OR WAIT null SECS
A prespecified analysis of the DELIVER trial provides insight into the effects of dapagliflozin use on total heart failure events in patients with mildly reduced or preserved ejection fraction.
A prespecified analysis of the DELIVER trial is offering more insight into the effects of dapagliflozin on total events and cardiovascular death for patients with heart failure with mildly reduced (HFmrEF) or preserved ejection fraction (HFpEF).
Results of the study, which used the proportional rates approach of Lin, Wei Yang, and Ying (LWYY) and a joint frailty model to estimate effects of use, demonstrate use was associated with a reduction in the rate of total heart failure events, regardless of patient characteristics, including ejection fraction.
“In patients with HFmrEF or HFpEF, dapagliflozin reduced the risk of total HF events, ie, repeated in addition to first events. This benefit was observed in all the prespecified DELIVER subgroups and across the spectrum of EF,” investigators wrote. “The characteristics associated with multiple HF events in this population with HFmrEF or HFpEF were similar to those in patients with HFrEF experiencing multiple hospitalizations.”
The SGLT2 inhibitor class, led by dapagliflozin and empagliflozin, have reshaped the modern understanding and approach to management of cardiometabolic disease.2 Although the agent has yet to receive an expanded indication for those with an elevated ejection fraction, the class received a Class 1 recommendation in heart failure with reduced ejection fraction and a Class 2a recommendation in HFpEF in the 2022 American Heart Association/American College of Cardiology/Heart Failure Society of America heart failure guidelines.3
Launched in 2018 after proving benefit in heart failure with reduced ejection (HFrEF), the DELIVER trial was designed with the intent of exploring the effects of dapagliflozin on a composite endpoint of cardiovascular death and worsening heart failure relative to placebo therapy among a cohort of patients with ejection fractions greater than 40%.4
The trial enrolled 6263 patients from August 27, 2017-December 30, 2020, and randomized them in a 1:1 ratio to 10 mg dapagliflozin once-daily or matching placebo. The initial results of the DELIVER trial, which were presented at the European Society of Cardiology 2021 Congress, demonstrated use of dapagliflozin was associated with an 18% relative reduction in risk of the trial’s primary composite endpoint of worsening heart failure and cardiovascular death. During the trial, a total of 1057 heart failure events and cardiovascular deaths occurred among the placebo group as compared to the dapagliflozin group.4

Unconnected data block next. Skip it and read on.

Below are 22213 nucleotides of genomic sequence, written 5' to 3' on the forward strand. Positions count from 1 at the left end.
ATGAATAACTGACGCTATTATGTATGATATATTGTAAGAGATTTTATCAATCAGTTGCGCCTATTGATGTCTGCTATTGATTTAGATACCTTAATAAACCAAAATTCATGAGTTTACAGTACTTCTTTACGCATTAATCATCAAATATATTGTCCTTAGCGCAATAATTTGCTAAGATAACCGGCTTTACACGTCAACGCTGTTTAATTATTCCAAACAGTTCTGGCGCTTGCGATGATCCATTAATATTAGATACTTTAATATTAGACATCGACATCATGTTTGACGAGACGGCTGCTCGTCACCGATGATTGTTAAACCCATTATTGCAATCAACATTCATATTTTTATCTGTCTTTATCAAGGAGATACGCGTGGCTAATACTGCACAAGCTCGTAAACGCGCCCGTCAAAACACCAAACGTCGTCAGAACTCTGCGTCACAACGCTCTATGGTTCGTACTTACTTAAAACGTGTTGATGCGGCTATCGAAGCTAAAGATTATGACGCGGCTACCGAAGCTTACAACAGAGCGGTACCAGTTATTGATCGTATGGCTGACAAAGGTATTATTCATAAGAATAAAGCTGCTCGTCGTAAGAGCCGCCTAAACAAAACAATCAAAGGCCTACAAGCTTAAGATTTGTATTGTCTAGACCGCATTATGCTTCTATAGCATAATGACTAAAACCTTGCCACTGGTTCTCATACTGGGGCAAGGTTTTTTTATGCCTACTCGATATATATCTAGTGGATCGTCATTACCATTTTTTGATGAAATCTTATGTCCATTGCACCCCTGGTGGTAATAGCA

The current study, which was led by John McMurray, MD, of the British Heart Foundation Cardiovascular Research Centre at the University of Glasgow, was a prespecified analysis aimed at evaluating the effects of dapagliflozin use on total episodes of worsening heart failure and cardiovascular death in groups stratified according to ejection fraction. With this in mind, the analysis was designed to calculate proportional rates using the LWYY approach and a joint frailty model to examine the effects on total events and cardiovascular death.1
Upon analysis, results indicated patients with more heart failure events had similar ejection fractions as those with no heart failure events, but did have features of more severe heart failure, including greater N-terminal pro–B-type natriuretic peptide level, worse kidney function, more prior heart failure hospitalizations, and longer duration of heart failure. In the LWYY model, results suggested the rate ratio for total events and cardiovascular death for dapagliflozin relative to placebo was 0.77 (95% Confidence interval [CI], 0.67-0.89; P <.001). Investigators pointed out the hazard ratio in a traditional time to first event analysis was 0.82 (95% CI, 0.73-0.92; P <.001).1
In the joint frailty model, results suggested the rate ratio for total events among those using dapagliflozin relative to placebo therapy was 0.72 (95% CI, 0.65-0.81; P <.001). The ratio for cardiovascular death was 0.87 (95% CI, 0.72-1.05; P=.14). Further analysis suggested results were similar for total hospitalizations and cardiovascular death and in all subgroups.1
“The reduction in burden of total HF events with dapagliflozin was evident regardless of the method used to analyze the total events and whether we examined total [heart failure] events including urgent [heart failure] visits or [heart failure] hospitalizations without urgent visits,” investigators added.1